Global Tuidang Center

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for QUITTING THE CHINESE COMMUNIST PARTY

Enough Is Enough: Stories of People Joining Tuidang, the Movement to Quit the Chinese Communist Party

Canada: Commemorating the April 25th Peaceful Appeal and Calling for Chinese  to Separate Themselves from the CCP
A parade for support of 300 millions who quit the CCP. Credit: Minghui
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Li Qing | Minghui

 “Decades ago, I joined many young intellectuals in the ‘Up to the Mountain and Down to the Countryside Movement.’ In the extreme cold wilderness of northeast China, I suffered endlessly with no place to complain,” recalled a Chinese netizen named Qu Hudong recently in his declaration to quit the Chinese Communist Party (CCP) published on the Epoch Times website in March 2020.

Qu lives in Shanghai. Several years ago, he learned how to use software to circumvent the CCP’s internet firewall and access uncensored information. From YouTube, the Epoch Times, and other websites, he learned the how the CCP has deceived people and caused him and other Chinese citizens so much misery in its relentless political campaigns.

“I will show this software to my fellow intellectuals who were exiled to the Northeast wilderness so that they will be clear on who is responsible for our sorrows and tears,” he continued. “I will quit the CCP organizations and tell my children and their children not to join the CCP or its youth organizations.”

Qu’s experience is not uncommon for a Chinese citizen. After decades of violence and brainwashing at the hands of the CCP, they are now clear about what the CCP means for them personally and for China in general. Below are what others have written in their declarations to Tuidang, in Chinese “Quit the CCP” published on the Epoch Times website.

A Retired Military Officer: Two DVDs Changed My Life

A netizen whose pseudonym is Xin Zeqiang submitted his “Quit the CCP” declaration in November 2019. After joining the military and the CCP over 30 years ago, he learned Party history, the CCP’s version of Chinese history, and all the required Marxist teachings. “Although these doctrines made me almost a hardcore Marxist and CCP member, I had a little independent thinking as a gift from my parents.”

One of the turning points came after the CCP’s 16th National Congress in 2002 when it was announced that state-owned enterprises (SOEs) would be turned into private entities. “I was confused, because I was told that communists would eliminate private ownership. So why weren’t we continuing with SOEs and a planned economy? Why were we switching to a market economy? Plus, it was hard to explain why the wealthy Western countries were all capitalist.”

But he didn’t find any answers. Several years later, after making progress in his career and family, he found more time to ponder these questions. It was then that he suspected something was wrong with the Party narratives, the situation in China, and communist theory itself.

Xin bought many books on democracy and liberty, by Montesquieu (a French philosopher who proposed the theory of separation of powers), Alexis de Tocqueville (a French diplomat who advocated parliamentary government), and Adam Smith (the founder of the free market economy). In particular, The Constitution of Liberty by Friedrich Hayek explained that the principle of liberty is the prerequisite for wealth and growth, not the other way around. Xin also consulted encyclopedias to sort out these ideas.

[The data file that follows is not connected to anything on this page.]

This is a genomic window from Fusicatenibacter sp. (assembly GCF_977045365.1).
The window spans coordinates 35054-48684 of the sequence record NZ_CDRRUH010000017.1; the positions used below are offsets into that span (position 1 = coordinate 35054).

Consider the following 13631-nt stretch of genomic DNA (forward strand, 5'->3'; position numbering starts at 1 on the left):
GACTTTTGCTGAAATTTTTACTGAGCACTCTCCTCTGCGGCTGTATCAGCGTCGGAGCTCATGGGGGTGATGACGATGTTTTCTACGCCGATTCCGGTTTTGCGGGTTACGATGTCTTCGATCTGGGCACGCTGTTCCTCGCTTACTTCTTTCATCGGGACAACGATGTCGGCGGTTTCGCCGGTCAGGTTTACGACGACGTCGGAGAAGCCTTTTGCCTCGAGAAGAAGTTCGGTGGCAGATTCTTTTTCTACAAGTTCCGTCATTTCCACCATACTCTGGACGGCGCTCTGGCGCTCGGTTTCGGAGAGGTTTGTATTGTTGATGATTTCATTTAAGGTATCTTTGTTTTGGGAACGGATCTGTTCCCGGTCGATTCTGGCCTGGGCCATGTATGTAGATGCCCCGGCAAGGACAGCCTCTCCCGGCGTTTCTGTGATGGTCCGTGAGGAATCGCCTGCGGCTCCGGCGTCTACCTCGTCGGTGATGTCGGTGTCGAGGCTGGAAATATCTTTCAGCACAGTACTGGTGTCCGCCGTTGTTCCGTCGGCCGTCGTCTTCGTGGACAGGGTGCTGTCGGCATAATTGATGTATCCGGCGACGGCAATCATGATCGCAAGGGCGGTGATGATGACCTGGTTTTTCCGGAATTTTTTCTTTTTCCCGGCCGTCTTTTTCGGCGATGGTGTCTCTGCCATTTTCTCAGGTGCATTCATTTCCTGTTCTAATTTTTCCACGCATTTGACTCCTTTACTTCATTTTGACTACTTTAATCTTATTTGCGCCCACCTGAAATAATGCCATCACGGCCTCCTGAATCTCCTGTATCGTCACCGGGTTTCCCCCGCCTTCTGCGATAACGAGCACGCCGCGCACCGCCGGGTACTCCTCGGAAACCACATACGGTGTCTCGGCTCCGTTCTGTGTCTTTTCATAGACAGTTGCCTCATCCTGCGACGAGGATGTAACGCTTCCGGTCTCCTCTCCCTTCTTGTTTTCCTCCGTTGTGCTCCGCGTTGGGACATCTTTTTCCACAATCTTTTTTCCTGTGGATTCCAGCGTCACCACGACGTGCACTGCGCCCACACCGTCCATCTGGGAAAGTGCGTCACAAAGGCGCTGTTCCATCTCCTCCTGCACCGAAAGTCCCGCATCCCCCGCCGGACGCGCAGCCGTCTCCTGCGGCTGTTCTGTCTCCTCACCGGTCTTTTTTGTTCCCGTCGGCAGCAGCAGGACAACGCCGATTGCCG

The real change came in 2005. “While I was out shopping, a woman gave me two DVDs in an envelope. One of them was a Shen Yun performance and the other one was software that helped me to circumvent the internet firewall,” he wrote.

Xin went home and opened both DVDs. “The first one helped me see what true Chinese culture really is and the second one opened a window to let in fresh air and views I had never seen before,” he said. “After that, I read lots of uncensored information on the Epoch Times, NTD, and other websites. This helped me to understand how vicious the CCP is and I also began to tell others.

“Here, I solemnly declare that I will forever separate myself from the CCP and any organizations associated with it,” he declared.

A Woman in Her 80s: From a Progressive Youth to Quitting the Party

Zhang Aiyuan from Beijing is over 80. She joined the CCP nearly 70 years ago. She said in her declaration, “Right now, my grandson is helping me circumvent the internet firewall and typing my declaration to sever ties with the CCP.”

Growing up in northeast China, Zhang witnessed the brutality of the Soviet Union. “Soviet soldiers often came to our villages to loot and rape, terrorizing us,” she wrote. Because of poverty, however, she had to leave home at a young age like others to find a job. Shortly after moving to the provincial capital, the CCP seized power. First joining the Youth League and then the Party itself, Zhang was considered a “progressive youth” by her peers. “But in my mind, I just wanted to find food and be fed,” she wrote. “As to our ‘Big Brother’ Soviet Union, I still viewed it as a place of bandits and rapists.”

The Soviet terror soon spread all over China after the CCP occupied the entire nation. One example was 1960 (a “Gengzi” year according to the Chinese lunar calendar and referred to again below), when many Chinese starved to death during the Great Famine, a man-made catastrophe caused by Mao Zedong. Zhang once passed out from hunger and almost died. The situation in the countryside was even worse.

After the Cultural Revolution started, her entire family was sent to rural areas in northwest China in the Party’s “reform-through-labor” program. It was all salty, barren land and it was rare to see another person, even if one walked several miles. “We had no food or potable water. To make things worse, my daughter caught pneumoconiosis working in a paper mill. My young son, on the other hand, often played in a muddy pond to try to learn how to swim,” she wrote. “It was not until years later, after we returned to the city, that my son dared to put his head under the water (no longer muddy) and learned to swim. Those were sad memories, and I’ve never wanted to go back to northwest China.”